David’s story:


“There I was, running a fishing lodge that I had built with my own hands on a remote Alaskan island, and also fishing commercially for salmon.  It was a great life, but I had been born in Alaska, and I had grown up fishing with my family.  I had a feeling that I was missing out on the larger world, so I enrolled myself in law school in Las Vegas; and so I went from one extreme to the other.


In Vegas, I was like a fish in very shallow water, but I flopped and splashed my way through law school and graduated in the top quarter on my class.  And against my bitter protestations my classmates drafted me to speak for them at the commencement ceremony.  After law school, I opened a bankruptcy practice, in an office on 6th Street, that was called “Bankster Busters.”  It was just after the bank bailouts and during the foreclosure crisis, and half the town was living in their houses under water and upside-down.   It was my job to dry them out and set them right side up.


The process usually involved trying to renegotiate the terms of the mortgage’s note, but it became apparent that the banks who were foreclosing did not own the note, and had no standing to negotiate anything.  Further, the real owner of the note, some trust for a mortgage backed security, was unascertainable from the records.  And moreover, cases were removed to federal courts where appointed judges were more interested in protecting banks than they were in observing long standing legal tradition.  There we delays that allowed clients to stay in houses that remained in limbo, but there wasn’t really any bankster busting going on.  What a massive fraud, and nobody was held accountable.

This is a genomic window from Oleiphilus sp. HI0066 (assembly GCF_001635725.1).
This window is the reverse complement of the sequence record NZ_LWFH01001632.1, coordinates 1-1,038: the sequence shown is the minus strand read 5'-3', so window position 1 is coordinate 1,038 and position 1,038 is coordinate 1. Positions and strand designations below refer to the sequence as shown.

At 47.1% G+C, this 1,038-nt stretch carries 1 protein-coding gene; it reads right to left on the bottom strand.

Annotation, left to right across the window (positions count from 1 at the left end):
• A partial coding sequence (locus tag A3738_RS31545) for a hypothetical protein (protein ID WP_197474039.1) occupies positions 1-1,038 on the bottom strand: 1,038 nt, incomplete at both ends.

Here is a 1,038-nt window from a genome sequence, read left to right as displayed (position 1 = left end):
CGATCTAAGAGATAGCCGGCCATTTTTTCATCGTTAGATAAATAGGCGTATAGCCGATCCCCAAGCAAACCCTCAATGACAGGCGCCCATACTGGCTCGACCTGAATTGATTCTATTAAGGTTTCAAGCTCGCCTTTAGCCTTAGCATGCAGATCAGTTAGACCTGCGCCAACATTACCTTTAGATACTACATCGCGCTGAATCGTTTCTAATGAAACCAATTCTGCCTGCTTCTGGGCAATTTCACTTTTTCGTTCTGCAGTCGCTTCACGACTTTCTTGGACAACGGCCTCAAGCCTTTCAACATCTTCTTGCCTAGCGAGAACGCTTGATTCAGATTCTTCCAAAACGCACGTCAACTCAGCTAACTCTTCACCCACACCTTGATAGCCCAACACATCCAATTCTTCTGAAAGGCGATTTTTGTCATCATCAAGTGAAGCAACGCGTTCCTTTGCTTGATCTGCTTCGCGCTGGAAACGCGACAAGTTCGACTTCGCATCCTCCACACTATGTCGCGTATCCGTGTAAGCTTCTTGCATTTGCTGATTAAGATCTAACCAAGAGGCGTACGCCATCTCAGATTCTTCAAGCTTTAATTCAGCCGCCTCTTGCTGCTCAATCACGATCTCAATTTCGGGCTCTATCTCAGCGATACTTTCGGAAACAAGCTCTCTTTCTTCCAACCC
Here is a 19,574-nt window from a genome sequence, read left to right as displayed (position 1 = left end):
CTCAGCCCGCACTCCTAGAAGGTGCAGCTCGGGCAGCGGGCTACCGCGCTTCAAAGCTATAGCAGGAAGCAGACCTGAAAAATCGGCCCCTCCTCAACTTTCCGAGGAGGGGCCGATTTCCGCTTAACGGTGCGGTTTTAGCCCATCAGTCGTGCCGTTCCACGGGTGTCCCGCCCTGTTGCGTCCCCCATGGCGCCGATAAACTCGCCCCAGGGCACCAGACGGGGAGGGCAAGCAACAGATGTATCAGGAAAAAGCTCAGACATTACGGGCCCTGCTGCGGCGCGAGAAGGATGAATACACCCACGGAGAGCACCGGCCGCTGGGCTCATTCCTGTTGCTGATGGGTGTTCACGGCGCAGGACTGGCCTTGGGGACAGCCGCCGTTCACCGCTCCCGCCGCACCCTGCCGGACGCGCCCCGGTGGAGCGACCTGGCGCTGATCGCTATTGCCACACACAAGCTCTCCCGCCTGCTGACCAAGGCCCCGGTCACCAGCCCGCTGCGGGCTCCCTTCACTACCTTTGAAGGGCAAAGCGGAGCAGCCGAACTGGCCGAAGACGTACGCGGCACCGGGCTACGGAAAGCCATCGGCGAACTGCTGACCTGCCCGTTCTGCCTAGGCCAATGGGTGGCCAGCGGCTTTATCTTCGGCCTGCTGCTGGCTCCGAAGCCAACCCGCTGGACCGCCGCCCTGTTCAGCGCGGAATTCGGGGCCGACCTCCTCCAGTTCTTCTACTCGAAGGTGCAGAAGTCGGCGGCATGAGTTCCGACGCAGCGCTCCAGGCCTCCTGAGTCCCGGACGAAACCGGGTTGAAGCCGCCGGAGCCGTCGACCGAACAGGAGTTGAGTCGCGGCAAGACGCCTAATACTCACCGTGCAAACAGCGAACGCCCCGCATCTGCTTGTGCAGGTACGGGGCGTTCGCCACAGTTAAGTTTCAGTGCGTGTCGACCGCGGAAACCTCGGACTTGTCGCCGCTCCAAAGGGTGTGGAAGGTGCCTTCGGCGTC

And during this struggle, I who had been fit and trim my whole life, caught a sideways profile of myself in a mirror, and I noticed that I had put on about a 100 lbs, and it wasn’t all muscle.  I had to admit to Daiva, that I was going to die from this life style long before I busted any banksters.  And we decided to shut down the practice and move back to Alaska where I still had a cabin on the beach of the remote island that was my previous home and a fishing boat.

Daiva and I resolved to renature our diets, and we collected seaweeds, herbs for teas, berries from the forest, salmon, halibut, moose, clams and muscles.  We grew a garden and fermented vegetables.  But the best thing form my recovery was a fish head broth that Daiva made.  I had been around fish my whole life, and had never done anything with the fish heads, but they were quickly becoming my favorite thing.   I could feel my body sigh with relief as I sipped my morning broth.  And the extra 100 lbs just vanished, skin rashes went away, and a dry eye condition resolved to complete comfort without eye drops.